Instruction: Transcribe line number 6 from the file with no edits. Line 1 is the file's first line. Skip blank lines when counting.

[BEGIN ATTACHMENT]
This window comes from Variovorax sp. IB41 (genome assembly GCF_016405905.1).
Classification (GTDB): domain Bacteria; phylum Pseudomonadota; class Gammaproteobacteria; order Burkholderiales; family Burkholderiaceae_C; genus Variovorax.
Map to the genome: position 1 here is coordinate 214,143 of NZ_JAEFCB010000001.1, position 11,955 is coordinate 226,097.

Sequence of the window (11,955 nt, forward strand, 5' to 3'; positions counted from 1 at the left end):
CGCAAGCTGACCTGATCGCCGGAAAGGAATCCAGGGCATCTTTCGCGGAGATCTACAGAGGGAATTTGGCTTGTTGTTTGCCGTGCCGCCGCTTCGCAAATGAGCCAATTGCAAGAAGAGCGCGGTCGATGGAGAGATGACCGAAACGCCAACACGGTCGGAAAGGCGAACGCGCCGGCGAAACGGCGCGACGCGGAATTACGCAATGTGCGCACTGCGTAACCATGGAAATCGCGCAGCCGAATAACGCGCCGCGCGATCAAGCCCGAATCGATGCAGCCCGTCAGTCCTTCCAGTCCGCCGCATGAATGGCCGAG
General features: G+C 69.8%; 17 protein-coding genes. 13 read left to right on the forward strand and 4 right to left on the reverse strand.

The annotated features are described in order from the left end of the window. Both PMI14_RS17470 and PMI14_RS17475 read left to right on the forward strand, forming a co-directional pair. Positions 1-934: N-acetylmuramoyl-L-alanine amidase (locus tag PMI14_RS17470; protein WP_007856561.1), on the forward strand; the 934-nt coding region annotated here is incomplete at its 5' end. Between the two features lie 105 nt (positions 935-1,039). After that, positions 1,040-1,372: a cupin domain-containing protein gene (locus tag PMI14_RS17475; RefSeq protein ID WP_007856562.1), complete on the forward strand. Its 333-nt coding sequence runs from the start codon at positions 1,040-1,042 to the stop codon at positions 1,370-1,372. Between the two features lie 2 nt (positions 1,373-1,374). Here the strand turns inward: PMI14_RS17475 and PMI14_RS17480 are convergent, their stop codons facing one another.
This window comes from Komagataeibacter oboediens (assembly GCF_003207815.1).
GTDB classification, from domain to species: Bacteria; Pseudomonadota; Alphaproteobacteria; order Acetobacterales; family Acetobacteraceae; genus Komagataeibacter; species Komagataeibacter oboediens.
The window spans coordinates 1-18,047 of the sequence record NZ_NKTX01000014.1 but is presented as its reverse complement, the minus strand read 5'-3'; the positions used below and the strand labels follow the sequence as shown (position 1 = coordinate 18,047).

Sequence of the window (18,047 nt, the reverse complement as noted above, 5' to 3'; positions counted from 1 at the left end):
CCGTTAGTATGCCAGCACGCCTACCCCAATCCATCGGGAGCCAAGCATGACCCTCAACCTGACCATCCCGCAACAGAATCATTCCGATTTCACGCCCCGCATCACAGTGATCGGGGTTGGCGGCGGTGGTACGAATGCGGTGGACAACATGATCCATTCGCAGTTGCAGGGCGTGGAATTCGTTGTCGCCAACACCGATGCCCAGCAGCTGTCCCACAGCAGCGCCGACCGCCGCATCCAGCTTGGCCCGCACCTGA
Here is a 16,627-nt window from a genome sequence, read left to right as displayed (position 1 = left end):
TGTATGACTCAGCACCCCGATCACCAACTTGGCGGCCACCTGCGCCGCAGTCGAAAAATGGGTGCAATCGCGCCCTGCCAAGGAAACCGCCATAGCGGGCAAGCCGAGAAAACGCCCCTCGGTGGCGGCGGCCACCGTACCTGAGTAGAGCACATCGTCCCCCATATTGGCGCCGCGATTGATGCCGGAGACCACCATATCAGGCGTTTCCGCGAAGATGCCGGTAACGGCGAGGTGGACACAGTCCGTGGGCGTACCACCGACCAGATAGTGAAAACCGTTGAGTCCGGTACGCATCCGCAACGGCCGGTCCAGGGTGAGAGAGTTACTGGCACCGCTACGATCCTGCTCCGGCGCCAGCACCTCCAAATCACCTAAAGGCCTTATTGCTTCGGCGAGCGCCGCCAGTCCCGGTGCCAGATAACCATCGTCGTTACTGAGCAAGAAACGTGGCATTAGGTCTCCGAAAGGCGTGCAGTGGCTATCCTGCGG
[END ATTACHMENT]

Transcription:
General features: G+C 69.8%; 17 protein-coding genes. 13 read left to right on the forward strand and 4 right to left on the reverse strand.